Qualla Boundary (Eastern Band Cherokee Indian Nurses)


Learn more about the history of nursing on the Qualla Boundary. (see also Swain and Cherokee Counties).


Nurse/Hospital CEO Casey Cooper has been esential in the transformation of Cherokee Health Care in the 2000s.

  • Nurse Lula Owl Gloyne was the first Eastern Band Cherokee Registered Nurse. In the 1920s, she served her tribe and community as a US Indian Health Service nurse providing home health and midwifery services. In the 1930s Gloyne was responsible for the founding of the first hospital for the Cherokee tribe.

  • Pollitt, P.A. (2010)  Public Spirit. Minority Nurse.

  • Ernestine Walkingstick, R.N.

    • Like most registered nurses, Ernestine Walkingstick had worked in several capacities before settling into the position of the Director of Community Health Nursing for the Cherokee Indian Reservation.  She was an ideal community health nurse. She knew the reservation well – she knew the families from the babies to the elderly. She was instrumental in establishing and assisting in the clinic for the Indian population in the Robbinsville area. She also initiated, coordinated and operated the eye clinics and ENT clinics at the Cherokee Indian Hospital.  She was a “nurse” in the purest sense – dedicated to the health and welfare of “her people.  Her volunteer activities were legendary. She raised countless dollars for the Cherokee Children’s Home and was an active member of the North American Indian Women’s Association, Eastern Band of Cherokee Community Foundation, Western North Carolina Community Development and the Qualla SAFE House.
  • Article about Nurse Helen Crossley who spent a few years during the Depression of the 1930s working with the Indian Health Service on the Qualla Boundary.
  • Article about "The health of the Cherokee" in the April, 1972 Health Bulletin, pages 8-11.


  • Mrs. Virginia  Rosebud Sneed Dixon, RN  is a Knoxville General Hospital school of Nurisng graduate and member of the EBCI tribe.  One oral history with her is found on our oral history page.  She was also a guest on the Nov 10, 2006 Native American Calling radio show - here is a blurb about that show
  • Friday, November 10 - Two Generations of Native Veterans:
    Veterans Day, formerly known as Armistice Day, is an important date in many Native households. When it comes to serving the United States, many Native Americans have answered the call. And some answered the call before they were recognized as U.S. Citizens. Whatever the service era, be it World War II, Korea, Vietnam or Afghanistan, Iraq or any time between, we honor our Native brothers and sisters on Veterans Day. Many tribes have established their own veteran’s memorials and cemeteries. Who are the veterans in your family? Guests are Virginia Sneed Dixon (Eastern Band of Cherokee) Army Nurse during World War II and Korea and Marty Antone (Oneida) served tours duty in Bosnia, Kososvo and Iraq.

Mrs. Dixon in WWII


Mrs. Trudy Fann graduted from Knoxvillle General Hospital School of Nursing in 1945 and spent most of her career at the VA hospital in Johnson City, TN.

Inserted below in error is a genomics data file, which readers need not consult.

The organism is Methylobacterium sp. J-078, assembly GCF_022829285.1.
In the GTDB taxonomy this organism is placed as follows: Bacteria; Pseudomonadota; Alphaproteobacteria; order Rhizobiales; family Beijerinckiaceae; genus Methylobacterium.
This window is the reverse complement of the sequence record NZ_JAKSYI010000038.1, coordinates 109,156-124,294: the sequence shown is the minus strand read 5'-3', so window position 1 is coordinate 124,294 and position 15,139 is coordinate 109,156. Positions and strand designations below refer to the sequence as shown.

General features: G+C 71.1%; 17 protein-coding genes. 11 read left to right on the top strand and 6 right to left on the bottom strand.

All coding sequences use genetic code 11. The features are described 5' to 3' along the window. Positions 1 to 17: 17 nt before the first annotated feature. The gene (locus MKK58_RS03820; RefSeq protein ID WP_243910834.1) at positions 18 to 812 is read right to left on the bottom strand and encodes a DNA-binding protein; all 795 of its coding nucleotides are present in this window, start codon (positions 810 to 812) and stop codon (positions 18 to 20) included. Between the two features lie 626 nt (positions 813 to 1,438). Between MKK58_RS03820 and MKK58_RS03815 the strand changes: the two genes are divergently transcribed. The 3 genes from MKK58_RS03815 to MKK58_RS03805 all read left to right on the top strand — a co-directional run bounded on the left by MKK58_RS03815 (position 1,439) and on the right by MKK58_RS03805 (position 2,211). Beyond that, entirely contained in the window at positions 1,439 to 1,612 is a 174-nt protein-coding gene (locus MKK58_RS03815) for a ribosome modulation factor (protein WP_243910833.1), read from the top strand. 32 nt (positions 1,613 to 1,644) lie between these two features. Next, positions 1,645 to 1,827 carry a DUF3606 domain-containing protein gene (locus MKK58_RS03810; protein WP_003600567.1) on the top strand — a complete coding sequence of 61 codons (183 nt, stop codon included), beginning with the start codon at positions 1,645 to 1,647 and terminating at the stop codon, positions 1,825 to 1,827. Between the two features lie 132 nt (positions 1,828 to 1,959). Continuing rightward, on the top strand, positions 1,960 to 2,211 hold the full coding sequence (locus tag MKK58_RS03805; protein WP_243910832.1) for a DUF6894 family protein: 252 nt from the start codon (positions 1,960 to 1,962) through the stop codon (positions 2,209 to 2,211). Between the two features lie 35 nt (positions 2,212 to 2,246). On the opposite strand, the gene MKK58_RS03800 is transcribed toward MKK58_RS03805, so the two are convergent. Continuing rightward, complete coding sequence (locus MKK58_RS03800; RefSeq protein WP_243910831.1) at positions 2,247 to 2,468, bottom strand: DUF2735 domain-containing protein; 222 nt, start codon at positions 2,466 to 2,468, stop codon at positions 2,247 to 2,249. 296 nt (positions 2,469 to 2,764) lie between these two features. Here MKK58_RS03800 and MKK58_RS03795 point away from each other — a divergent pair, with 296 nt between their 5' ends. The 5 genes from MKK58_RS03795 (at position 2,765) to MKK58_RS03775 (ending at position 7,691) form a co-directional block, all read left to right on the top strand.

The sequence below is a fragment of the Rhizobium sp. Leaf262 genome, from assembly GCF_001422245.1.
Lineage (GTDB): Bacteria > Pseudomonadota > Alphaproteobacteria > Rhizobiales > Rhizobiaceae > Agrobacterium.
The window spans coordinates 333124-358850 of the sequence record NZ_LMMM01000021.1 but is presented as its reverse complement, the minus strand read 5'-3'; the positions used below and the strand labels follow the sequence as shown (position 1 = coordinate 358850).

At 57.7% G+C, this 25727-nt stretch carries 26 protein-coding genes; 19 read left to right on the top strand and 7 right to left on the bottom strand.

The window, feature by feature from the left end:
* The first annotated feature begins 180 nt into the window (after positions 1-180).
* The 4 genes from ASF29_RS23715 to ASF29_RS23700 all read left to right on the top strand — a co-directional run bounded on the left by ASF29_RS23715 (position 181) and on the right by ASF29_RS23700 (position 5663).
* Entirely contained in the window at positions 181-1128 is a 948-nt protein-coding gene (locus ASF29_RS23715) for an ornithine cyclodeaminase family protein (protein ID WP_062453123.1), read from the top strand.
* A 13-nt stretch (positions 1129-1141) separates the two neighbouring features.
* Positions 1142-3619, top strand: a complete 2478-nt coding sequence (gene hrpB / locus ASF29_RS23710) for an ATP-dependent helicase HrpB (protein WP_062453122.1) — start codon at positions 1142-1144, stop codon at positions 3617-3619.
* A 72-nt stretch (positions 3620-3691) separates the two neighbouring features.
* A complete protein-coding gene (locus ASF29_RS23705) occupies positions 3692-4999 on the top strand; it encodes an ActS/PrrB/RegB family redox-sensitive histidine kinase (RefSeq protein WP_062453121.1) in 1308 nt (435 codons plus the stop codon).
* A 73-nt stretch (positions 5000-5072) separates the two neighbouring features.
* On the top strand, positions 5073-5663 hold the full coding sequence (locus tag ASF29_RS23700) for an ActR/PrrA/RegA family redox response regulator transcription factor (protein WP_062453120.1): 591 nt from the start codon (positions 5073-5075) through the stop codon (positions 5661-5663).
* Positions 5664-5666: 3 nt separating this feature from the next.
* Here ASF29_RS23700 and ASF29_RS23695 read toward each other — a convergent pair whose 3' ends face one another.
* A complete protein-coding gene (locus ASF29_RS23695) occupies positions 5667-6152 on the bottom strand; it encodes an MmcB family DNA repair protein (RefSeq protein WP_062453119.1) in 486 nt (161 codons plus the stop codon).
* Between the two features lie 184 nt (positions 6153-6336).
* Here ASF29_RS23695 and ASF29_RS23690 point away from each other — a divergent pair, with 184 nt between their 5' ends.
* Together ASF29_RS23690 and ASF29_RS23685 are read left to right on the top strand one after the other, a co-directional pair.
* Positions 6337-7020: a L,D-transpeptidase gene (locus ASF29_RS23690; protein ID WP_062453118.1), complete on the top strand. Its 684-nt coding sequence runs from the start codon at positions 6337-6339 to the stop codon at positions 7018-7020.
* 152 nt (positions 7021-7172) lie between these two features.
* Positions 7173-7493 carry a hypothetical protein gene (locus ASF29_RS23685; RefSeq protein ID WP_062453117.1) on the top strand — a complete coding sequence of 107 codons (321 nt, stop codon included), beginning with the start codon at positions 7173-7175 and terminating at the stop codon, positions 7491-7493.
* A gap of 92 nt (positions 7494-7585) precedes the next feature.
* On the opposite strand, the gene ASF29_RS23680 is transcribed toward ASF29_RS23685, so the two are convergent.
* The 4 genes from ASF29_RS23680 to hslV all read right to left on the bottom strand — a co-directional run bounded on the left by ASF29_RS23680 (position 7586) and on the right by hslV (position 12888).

• 1947 photographs of the baby contest at the Qualla Boundary with Mrs. Hicks the public health nurse for Swain County.
Mary Ann Lambert Luff, RN

Mary Lambert Luff, 97, of the Cherokee community entered Heaven on March 27, 2013 and a celebration began! She was a life-long resident of the Cherokee area in Swain County, NC. Mary was the daughter of the late Hugh Noland Lambert and former Rosa Lee Smith Lambert. She was also stepdaughter to the late Ava Lauren Hall Lambert and was preceded in death by her husband Mr. Eugene H. Luff of Orange County California.

Mary was schooled in Chilocco, trained as a nurse in Knoxville, TN and served two years in France as a 1st Lieutenant in the US Army Nursing Corps. Upon returning from the war, she was a nurse in the Veterans Hospital at Long Beach, California. In the early ’50′s she was a merchant with her own business in Cherokee and later built the Wikki-up Motel in Soco Valley where she worked until she elected to retire to a private life in 1983. She was also a life-long member of the American Legion, Steve Young deer Post #143 in Cherokee, NC. She was a member of the Wilmont Baptist Church and dedicated her life to the Lord.

Mary is survived by her brothers Richard, Roy and John and by her sisters Betty, Peggy and Sarah. Mary had no children but numerous nephews and nieces to tell her story.

Along with her parents and husband Mary was preceded in death by her eight brothers, Herbert, Jarrett, Paul, Arthur, Albert, Hugh, Jr., Jesse and Frederic and one sister, Virginia Lambert Sweet.

Mary’s home was always open to her siblings and their families acting as a touchpoint from them as they maintained contact with Cherokee and their Cherokee people. Mary was a caregiver and a woman who “told it like is”. May she rejoice as she is reunited with her family.

Following Mary’s request and promises made she had a graveside service within 24 hours of her death. The services were held at Campground Cemetery off of US 441 S. between Whittier and Cherokee, NC on March 28, 2013 at 5:30PM. The Rev. Johnny Ray Davis officiated.

Long House Funeral Home followed Mary’s wishes.